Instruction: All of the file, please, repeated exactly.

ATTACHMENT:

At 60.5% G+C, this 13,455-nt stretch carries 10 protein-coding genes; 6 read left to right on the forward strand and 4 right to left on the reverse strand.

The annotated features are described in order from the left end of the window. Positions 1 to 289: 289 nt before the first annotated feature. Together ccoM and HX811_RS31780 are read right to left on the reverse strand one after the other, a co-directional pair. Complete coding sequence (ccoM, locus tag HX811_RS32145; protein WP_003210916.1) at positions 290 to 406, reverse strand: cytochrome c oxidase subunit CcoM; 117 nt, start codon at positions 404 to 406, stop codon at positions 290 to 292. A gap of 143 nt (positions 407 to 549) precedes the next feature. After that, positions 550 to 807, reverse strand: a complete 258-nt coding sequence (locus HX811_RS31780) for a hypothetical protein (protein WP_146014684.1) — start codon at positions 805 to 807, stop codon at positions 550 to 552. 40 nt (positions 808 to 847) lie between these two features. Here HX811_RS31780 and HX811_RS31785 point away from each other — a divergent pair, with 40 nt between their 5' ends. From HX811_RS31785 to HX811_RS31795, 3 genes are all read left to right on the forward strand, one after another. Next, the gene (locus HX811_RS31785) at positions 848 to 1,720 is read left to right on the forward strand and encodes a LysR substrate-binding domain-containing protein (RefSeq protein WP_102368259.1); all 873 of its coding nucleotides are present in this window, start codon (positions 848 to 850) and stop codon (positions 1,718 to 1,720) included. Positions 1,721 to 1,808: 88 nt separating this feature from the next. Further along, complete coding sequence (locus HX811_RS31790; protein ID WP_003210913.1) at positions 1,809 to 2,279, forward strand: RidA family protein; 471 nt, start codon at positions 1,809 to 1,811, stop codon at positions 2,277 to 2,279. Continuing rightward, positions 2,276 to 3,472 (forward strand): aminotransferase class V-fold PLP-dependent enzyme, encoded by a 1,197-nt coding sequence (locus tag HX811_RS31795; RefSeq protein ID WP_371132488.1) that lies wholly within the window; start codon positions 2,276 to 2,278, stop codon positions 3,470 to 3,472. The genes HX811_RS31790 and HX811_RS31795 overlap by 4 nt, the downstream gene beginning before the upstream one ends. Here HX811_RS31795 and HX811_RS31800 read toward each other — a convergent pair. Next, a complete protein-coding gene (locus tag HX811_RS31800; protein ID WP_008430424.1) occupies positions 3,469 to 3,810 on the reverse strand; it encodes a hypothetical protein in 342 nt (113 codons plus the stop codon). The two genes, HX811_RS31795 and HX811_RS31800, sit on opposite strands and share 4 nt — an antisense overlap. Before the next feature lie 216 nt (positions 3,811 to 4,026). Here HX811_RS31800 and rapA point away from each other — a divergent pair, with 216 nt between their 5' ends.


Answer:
At 60.5% G+C, this 13,455-nt stretch carries 10 protein-coding genes; 6 read left to right on the forward strand and 4 right to left on the reverse strand.

The annotated features are described in order from the left end of the window. Positions 1 to 289: 289 nt before the first annotated feature. Together ccoM and HX811_RS31780 are read right to left on the reverse strand one after the other, a co-directional pair. Complete coding sequence (ccoM, locus tag HX811_RS32145; protein WP_003210916.1) at positions 290 to 406, reverse strand: cytochrome c oxidase subunit CcoM; 117 nt, start codon at positions 404 to 406, stop codon at positions 290 to 292. A gap of 143 nt (positions 407 to 549) precedes the next feature. After that, positions 550 to 807, reverse strand: a complete 258-nt coding sequence (locus HX811_RS31780) for a hypothetical protein (protein WP_146014684.1) — start codon at positions 805 to 807, stop codon at positions 550 to 552. 40 nt (positions 808 to 847) lie between these two features. Here HX811_RS31780 and HX811_RS31785 point away from each other — a divergent pair, with 40 nt between their 5' ends. From HX811_RS31785 to HX811_RS31795, 3 genes are all read left to right on the forward strand, one after another. Next, the gene (locus HX811_RS31785) at positions 848 to 1,720 is read left to right on the forward strand and encodes a LysR substrate-binding domain-containing protein (RefSeq protein WP_102368259.1); all 873 of its coding nucleotides are present in this window, start codon (positions 848 to 850) and stop codon (positions 1,718 to 1,720) included. Positions 1,721 to 1,808: 88 nt separating this feature from the next. Further along, complete coding sequence (locus HX811_RS31790; protein ID WP_003210913.1) at positions 1,809 to 2,279, forward strand: RidA family protein; 471 nt, start codon at positions 1,809 to 1,811, stop codon at positions 2,277 to 2,279. Continuing rightward, positions 2,276 to 3,472 (forward strand): aminotransferase class V-fold PLP-dependent enzyme, encoded by a 1,197-nt coding sequence (locus tag HX811_RS31795; RefSeq protein ID WP_371132488.1) that lies wholly within the window; start codon positions 2,276 to 2,278, stop codon positions 3,470 to 3,472. The genes HX811_RS31790 and HX811_RS31795 overlap by 4 nt, the downstream gene beginning before the upstream one ends. Here HX811_RS31795 and HX811_RS31800 read toward each other — a convergent pair. Next, a complete protein-coding gene (locus tag HX811_RS31800; protein ID WP_008430424.1) occupies positions 3,469 to 3,810 on the reverse strand; it encodes a hypothetical protein in 342 nt (113 codons plus the stop codon). The two genes, HX811_RS31795 and HX811_RS31800, sit on opposite strands and share 4 nt — an antisense overlap. Before the next feature lie 216 nt (positions 3,811 to 4,026). Here HX811_RS31800 and rapA point away from each other — a divergent pair, with 216 nt between their 5' ends.